The Touch-me-nots are blooming along the Red Cedar State Trail. They are the most prolific Flower this time of year. They are a bit difficult to photograph because they grow in a tangled mass of flowers. I like to photograph them covered in dew but there wasn’t a lot of dew on this day. I also like to use a photo stacking technique so I can separate the flower from the background. On this day most of them were Spotted Touch-me-nots with only a few Pale Touch-me-nots.
As we inch toward fall there are not a lot of flowers around to photograph. Most of the summer flowers came and went quickly and the few fall flowers around are coming early. This is the time of year I like to hike along the Red Cedar State Trail to photograph the spotted and pale Touch-me-nots. It’s been a challenge this year.
I like to try and photograph them when they are covered by heavy dew but they started blooming early this year. Normally they peak the end of August and the first part of September. Because of the early bloom we have not had many days when the flowers have been covered by dew. I have the added problem that I live on a ridge about 10 miles from the Red Cedar Trail so it’s difficult for me to determine if there is a heavy dew out. I usually ask my wife to report back after she drives along the river on her way to work.
An added problem this year has been the constant wind. We seem to have had wind all spring and summer this year. Wind eliminates the heavy dew and makes it difficult to photograph the small flowers. Touch-me-nots typically grow in a dense tangle of flowers so in order to photograph them it is usually necessary to take multiple shots of the flower. To do this I use as short a depth of field as possible then take multiple shots changing the focus slightly with each shot. This allows me to get the entire flower in focus while eliminating other flowers and the dense vegetation. Once I load them onto my computer I combine the multiple shots into a single image using a program called Helicon Focus. Unfortunately this only works if there is no wind blowing. If the wind is blowing you will get an image with ghosting.
An added problem just about every year is the Wisconsin Department of Natural Resources (DNR). Typically they mow one swath along each side of the trail during the early summer. Unfortunately about midsummer they mow a double swath along the trail. This forces me to move deeper into the tangled mass of flowers to get a shot. It makes it difficult to get the tripod situated without knocking the dew off of the flowers or creating movement.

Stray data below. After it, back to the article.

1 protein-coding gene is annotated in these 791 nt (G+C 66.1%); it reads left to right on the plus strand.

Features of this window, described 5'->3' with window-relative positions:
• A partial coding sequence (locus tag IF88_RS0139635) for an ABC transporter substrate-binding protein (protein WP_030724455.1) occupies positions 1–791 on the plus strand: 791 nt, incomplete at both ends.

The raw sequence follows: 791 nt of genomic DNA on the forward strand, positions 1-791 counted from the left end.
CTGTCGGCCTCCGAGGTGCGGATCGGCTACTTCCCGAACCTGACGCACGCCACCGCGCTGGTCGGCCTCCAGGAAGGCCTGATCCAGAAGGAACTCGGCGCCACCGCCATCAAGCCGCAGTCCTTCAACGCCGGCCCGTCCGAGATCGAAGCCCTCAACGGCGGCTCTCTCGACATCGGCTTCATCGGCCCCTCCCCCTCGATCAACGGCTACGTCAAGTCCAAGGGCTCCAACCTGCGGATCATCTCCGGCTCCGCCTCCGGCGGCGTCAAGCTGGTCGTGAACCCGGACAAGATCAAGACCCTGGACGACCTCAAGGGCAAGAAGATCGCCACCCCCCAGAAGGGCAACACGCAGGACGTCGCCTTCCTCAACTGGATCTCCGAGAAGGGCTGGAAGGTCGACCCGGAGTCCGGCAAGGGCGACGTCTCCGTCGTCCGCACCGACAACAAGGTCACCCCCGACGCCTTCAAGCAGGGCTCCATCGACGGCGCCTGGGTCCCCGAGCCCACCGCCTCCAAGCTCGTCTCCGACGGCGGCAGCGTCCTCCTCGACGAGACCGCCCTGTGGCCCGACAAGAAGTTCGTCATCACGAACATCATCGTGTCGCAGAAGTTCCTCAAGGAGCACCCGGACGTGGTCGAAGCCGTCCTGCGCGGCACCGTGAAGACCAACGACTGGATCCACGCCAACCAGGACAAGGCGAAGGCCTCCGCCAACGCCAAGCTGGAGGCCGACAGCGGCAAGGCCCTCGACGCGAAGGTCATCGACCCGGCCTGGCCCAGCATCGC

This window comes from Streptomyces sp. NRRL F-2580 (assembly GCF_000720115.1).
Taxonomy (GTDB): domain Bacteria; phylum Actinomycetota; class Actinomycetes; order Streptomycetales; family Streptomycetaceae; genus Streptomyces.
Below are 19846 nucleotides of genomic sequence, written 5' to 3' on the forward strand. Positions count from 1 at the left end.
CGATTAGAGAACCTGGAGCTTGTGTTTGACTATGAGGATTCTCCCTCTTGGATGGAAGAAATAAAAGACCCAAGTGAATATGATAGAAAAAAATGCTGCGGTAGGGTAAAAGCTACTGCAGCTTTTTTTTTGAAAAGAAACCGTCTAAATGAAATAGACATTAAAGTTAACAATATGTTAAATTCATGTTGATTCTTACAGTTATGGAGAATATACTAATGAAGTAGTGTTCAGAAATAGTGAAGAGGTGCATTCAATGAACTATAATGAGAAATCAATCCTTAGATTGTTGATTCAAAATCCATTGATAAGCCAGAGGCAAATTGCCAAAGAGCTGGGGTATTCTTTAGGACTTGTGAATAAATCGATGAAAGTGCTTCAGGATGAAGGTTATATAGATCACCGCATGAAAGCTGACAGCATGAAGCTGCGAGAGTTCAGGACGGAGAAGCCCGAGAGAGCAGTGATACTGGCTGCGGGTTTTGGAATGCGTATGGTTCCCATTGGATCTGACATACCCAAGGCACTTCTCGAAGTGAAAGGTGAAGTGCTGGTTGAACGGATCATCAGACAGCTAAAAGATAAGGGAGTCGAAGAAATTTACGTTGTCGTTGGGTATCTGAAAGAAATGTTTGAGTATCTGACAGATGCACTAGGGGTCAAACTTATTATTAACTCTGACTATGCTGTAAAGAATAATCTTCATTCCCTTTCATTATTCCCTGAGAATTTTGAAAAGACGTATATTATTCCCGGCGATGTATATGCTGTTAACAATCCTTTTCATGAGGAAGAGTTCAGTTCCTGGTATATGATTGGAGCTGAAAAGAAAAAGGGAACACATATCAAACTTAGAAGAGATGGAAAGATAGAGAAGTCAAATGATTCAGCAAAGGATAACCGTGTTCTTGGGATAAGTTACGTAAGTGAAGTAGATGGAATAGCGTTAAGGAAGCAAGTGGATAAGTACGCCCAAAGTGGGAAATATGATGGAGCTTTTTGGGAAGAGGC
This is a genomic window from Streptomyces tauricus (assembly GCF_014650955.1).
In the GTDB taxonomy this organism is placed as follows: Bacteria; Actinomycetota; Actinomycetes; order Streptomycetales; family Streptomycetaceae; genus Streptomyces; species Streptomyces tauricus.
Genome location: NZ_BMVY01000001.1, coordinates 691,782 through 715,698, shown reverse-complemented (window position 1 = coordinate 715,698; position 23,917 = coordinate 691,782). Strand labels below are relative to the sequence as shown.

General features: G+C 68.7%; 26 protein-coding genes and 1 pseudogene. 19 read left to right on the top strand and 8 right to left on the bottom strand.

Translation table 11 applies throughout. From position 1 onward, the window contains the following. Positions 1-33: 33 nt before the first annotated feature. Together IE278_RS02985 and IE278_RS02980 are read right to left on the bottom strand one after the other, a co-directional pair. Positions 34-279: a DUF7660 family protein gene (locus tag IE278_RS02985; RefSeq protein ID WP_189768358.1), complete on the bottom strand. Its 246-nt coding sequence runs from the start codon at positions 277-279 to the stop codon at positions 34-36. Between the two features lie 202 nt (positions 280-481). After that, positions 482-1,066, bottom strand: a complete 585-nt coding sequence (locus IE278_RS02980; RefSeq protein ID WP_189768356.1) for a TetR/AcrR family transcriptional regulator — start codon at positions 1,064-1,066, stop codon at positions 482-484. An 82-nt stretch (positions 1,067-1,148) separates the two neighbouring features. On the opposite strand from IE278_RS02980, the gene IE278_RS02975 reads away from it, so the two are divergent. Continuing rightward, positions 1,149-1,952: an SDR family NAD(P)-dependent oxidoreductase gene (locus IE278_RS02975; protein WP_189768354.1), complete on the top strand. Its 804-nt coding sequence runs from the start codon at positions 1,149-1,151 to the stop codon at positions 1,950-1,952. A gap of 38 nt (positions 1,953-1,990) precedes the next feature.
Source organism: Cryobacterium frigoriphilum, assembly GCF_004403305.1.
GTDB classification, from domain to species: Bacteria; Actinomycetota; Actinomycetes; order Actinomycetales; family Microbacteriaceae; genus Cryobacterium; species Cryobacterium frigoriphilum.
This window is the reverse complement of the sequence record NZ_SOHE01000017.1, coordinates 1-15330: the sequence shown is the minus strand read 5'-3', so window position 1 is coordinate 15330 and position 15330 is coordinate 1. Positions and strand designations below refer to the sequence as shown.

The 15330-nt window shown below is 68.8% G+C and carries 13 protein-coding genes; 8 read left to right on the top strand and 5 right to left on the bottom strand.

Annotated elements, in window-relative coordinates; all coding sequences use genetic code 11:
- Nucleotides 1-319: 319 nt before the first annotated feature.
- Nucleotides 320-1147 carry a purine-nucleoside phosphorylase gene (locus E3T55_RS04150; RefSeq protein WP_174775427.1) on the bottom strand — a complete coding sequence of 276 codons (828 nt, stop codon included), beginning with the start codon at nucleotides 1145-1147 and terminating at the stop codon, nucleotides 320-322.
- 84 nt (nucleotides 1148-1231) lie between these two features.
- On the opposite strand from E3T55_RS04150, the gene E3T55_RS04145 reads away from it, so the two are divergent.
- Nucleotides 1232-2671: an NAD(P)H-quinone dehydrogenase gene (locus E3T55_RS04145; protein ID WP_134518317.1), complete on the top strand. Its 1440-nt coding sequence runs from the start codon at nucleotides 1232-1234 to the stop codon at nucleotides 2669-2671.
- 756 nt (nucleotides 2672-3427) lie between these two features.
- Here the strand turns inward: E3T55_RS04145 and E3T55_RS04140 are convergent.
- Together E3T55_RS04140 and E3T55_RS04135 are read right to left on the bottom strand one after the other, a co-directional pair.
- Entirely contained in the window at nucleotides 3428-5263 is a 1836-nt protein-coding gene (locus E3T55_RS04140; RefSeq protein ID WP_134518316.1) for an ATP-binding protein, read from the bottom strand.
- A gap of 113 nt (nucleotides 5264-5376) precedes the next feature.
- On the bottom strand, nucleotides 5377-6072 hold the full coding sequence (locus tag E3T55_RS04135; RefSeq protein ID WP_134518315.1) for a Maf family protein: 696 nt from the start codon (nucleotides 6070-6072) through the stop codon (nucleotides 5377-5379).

In spite of the challenges I have been able to get a few photos so far this year.
This is the time of year when the Spotted and Pale Touch-me-nots are out in great numbers along the Red Cedar State Trail. It’s something I look forward to photographing every year from midsummer on. This is a shot taken several years ago and won first place in the River Alliance Photo Contest.
Normally I like to use my tripod and a my Sigma 150 macro lens to photograph them. Sometimes I use extension tubes to allow me to get a little closer. Most of the time I photograph them in the early morning when the morning dew is dripping off of them. It also is very helpful if they are in the shade and the winds are calm.
Photographing them can be somewhat of a challenge because Touch-me-nots grow in large clusters. This makes it difficult to setup the tripod without causing the morning due to drop off of the flowers. It is also difficult to photograph the individual flowers while excluding background distractions. The shape of the Touch-me-nots presents a problem because it is difficult to get the entire flower in focus and any one time and at the same time exclude background noise. If you close the aperture down to extend the depth of field so the entire flowers is in focus you are likely to get a lot of distracting background noise in the photo. Sometimes, you get lucky, you can find a flower standing alone with a distant background.
In order to control the control the depth of field I open the aperture to narrow the depth of field. I then take multiple shots changing the focus slightly between shots. I then process the photo in a program called Helicon Focus. this allows me to select the shots that include only those portions of the flower that I want in focus. The key to this technique is to have a steady hand, and not have any wind blowing. This is somewhat rare along a river valley so it can take a number of trips and some persistence to get the photos you want. This shot shows you what can happen when you combine several shots taken when the wind is blowing.